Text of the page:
For the LGBTQ community, Jennifer V. Kurland’s race for governor is one to watch not only because of its progressive platform but especially because of her running mate: Charin H. Davenport. Beyond being a vocal activist for LGBTQ rights and affiliated with such organizations as Transgender Michigan, the ACLU of Michigan and the National Association for Transgender Equality, Davenport herself is transgender — meaning that her potential appointment as lieutenant governor would be unprecedented for both the state of Michigan and much of the U.S.
With the Nov. 6 midterm election coming up next week, there is still time for LGBTQ voters to familiarize themselves with both Kurland’s positions on a variety of important issues as well as Davenport’s. BTL caught up with her in the middle of a busy campaign schedule to chat about the issues that she believes are priorities in the gubernatorial race.
What makes you qualified to be lieutenant governor of Michigan?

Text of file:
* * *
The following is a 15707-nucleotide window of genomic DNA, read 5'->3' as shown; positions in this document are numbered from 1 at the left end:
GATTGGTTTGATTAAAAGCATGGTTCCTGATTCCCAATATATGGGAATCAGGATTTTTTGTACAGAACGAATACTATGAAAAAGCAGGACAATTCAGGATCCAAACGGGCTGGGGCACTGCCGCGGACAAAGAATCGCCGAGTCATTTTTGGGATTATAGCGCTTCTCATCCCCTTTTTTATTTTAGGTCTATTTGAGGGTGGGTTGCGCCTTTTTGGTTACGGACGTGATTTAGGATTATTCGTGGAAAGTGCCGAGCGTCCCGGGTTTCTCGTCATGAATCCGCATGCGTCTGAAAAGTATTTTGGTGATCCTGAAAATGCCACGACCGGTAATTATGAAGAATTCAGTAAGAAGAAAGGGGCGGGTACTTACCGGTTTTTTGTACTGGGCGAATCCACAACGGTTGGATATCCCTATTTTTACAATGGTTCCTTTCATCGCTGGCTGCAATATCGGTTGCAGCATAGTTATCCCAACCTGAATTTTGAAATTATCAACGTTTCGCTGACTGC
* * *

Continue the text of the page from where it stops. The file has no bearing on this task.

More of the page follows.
I have a lot of experience in education. I taught high school in New York state for five years. After that, I moved to Michigan where I taught at Delta College in Bay City and at Saginaw Valley State University in Saginaw and I was there for about 10 years. Now I’m at Oakland University as a special lecturer in writing and rhetoric and this is my third year. I understand education at just about every level. … I also understand the perspective of parents and the children themselves — I have three children who all went to public schools and they did very well. … I also am a Vietnam era veteran. I served in the United States Navy from 1974 to 1981. I have a solid understanding of the value that veterans bring to our communities and the needs they have in order to be full participants in our communities. … Another thing I bring to the table is I have an understanding of what is commonly referred to as intersectionality. As the only veteran, I believe who is running, as well as the only transgender person who is in place and I think the only teacher, I understand how poverty, race, gender identity and expression, sexual orientation and just one’s geography intersect and form not just our identities but also how they (affect lives).